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I am using TS30042-M033QFNR step-down voltage regulator.

The datasheet states to connect all the PGND pads together and then use vias to go to the 'general' GND plane on the back of the PCB.

In my design however, the 'general' GND plane is on the same side as the TS30042, so my question is, can I connect the PGND pads directly to the plane or do I have to separate them, and use a cluster of via to connect to a GND plane on the back (which I need anyway for thermal management) and then use stitching vias to re-connected to the main GND plane?

My understanding is that the two grounds have different purposes and thus must be connected only at one single point and thats the reason for the vias.

I am currently using the second alternative: enter image description here enter image description here enter image description here enter image description here

Edit: As requested my schematic and datasheet. enter image description here

Is this a good design or not?

Thanks

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  • \$\begingroup\$ Link the data sheet pdf file please. Please also show the exact schematic that matches your PCB layout diagram. Also, I'm confused about what are and what aren't your actual layout pictures. Some help needed here. \$\endgroup\$
    – Andy aka
    Dec 19, 2021 at 11:28
  • \$\begingroup\$ @Andyaka Added schematic and datasheet \$\endgroup\$
    – StefanoN
    Dec 19, 2021 at 11:37
  • \$\begingroup\$ I'd recommend rotating L1 90 deg counter-clockwise and C16, C17 clockwise. this would allow you to put C16, C17 much closer to D8, reducing output loop and feedback trace in half \$\endgroup\$
    – Maple
    Dec 19, 2021 at 14:50

1 Answer 1

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This is the current paths in the hot loop. I used red for toplayer and blue for bottom.

enter image description here

The output hot loop is similar:

enter image description here

There is no ground plane, so the paths for ground current are much longer than they need to be, which means high emissions, and possibly not working at all.

In addition, the thermal path from the thermal pad to copper on bottom layer is obstructed, so the chip will be hotter than necessary.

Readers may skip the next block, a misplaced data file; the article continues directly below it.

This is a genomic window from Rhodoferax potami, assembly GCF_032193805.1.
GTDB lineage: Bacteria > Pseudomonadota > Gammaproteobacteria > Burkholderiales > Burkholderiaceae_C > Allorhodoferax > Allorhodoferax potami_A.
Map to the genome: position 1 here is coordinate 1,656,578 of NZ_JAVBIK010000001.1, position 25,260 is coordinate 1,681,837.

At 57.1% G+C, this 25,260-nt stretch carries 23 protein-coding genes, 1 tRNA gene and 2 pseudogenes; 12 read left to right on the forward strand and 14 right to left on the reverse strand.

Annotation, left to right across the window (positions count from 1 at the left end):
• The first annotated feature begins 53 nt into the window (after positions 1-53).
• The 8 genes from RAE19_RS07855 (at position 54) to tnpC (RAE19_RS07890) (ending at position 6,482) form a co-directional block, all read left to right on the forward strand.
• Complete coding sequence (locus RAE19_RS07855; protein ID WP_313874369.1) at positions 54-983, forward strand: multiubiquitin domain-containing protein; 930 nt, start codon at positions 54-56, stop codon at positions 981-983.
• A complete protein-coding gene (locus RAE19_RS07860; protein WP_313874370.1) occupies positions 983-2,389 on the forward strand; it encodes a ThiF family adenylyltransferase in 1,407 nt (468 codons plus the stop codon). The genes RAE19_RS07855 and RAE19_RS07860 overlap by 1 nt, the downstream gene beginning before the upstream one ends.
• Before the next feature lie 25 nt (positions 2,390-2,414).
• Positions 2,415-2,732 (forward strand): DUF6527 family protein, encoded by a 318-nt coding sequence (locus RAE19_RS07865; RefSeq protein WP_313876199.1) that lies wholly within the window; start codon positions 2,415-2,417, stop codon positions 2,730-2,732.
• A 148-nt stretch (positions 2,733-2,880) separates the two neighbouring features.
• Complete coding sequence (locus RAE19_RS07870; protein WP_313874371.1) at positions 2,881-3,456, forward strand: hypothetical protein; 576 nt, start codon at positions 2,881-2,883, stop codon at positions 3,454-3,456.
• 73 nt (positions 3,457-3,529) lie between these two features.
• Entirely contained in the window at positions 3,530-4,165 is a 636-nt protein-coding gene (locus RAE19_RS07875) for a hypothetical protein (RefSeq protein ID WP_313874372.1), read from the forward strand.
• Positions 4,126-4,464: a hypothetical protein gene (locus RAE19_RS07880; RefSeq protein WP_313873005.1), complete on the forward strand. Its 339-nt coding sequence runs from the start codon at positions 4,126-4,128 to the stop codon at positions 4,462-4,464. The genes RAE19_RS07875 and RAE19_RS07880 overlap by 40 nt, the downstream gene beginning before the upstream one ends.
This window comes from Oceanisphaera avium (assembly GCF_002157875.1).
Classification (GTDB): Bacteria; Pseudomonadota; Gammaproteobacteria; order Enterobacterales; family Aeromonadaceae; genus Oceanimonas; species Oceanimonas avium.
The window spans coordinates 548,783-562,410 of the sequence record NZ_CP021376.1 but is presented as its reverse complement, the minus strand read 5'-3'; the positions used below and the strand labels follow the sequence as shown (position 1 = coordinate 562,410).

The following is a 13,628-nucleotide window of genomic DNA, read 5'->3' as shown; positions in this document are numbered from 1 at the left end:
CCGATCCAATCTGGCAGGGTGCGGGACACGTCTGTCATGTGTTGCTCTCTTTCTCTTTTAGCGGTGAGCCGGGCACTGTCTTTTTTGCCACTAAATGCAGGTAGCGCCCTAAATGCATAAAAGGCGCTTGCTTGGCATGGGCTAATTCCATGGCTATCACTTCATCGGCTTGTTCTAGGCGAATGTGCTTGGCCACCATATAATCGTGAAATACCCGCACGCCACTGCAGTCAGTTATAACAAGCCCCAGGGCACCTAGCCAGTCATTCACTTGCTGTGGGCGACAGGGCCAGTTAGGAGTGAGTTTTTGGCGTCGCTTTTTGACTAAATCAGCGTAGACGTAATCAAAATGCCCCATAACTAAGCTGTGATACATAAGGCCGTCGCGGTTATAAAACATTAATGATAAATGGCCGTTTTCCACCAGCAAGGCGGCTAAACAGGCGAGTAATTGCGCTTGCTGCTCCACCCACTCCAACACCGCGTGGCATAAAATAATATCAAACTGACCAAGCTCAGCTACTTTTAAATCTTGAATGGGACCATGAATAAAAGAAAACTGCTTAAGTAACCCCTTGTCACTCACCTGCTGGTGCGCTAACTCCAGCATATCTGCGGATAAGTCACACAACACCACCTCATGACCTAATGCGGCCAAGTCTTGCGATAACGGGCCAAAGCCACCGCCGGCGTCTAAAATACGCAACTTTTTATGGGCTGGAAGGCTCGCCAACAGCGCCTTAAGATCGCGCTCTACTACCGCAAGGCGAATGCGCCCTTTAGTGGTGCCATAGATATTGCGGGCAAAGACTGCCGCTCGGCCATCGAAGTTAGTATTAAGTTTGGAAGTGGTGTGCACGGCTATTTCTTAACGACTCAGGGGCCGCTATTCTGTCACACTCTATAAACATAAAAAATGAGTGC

enter image description here

If you can put SMDs on both sides, the simplest is to keep a ground plane on top layer, and use the datasheet recommended layout on bottom layer.

If you have to put all SMDs on top, then a fat ground pour on the bottom to link the chip's ground thermal pad to the ground plane would be an option:

enter image description here

But this won't give proper cooling.

Normally when using SMDs, components and traces are on the same side, say top, otherwise you'd need vias everywhere. So there can be no ground plane on top because there are components and traces everywhere, it has to be on the other layer instead, usually bottom. So perhaps the root cause of this problem is that the "ground plane" is on the wrong side of the board, which means it's not a ground plane anymore, because there are traces and components in it, so it can't be reasonably unbroken.

If you have a mix of SMDs and thru hole, you can put the thru holes on one side and SMDs on the other side. That makes the board wave-solderable, and much easier to rework and prototype, because the large thru-hole parts don't get in the way when accessing SMDs.

You can also reduce capacitance on SW node by thinning some traces:

enter image description here

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  • \$\begingroup\$ Thanks! I was able to remove most traces from the bottom layer and shorten the loops by removing the isolated PGND plane + some rerouting on top, hopefully this is better. \$\endgroup\$
    – StefanoN
    Dec 19, 2021 at 16:03
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    \$\begingroup\$ Yeah it's much better. You could move some of these vias closer to the caps' GND pins. \$\endgroup\$
    – bobflux
    Dec 19, 2021 at 16:12

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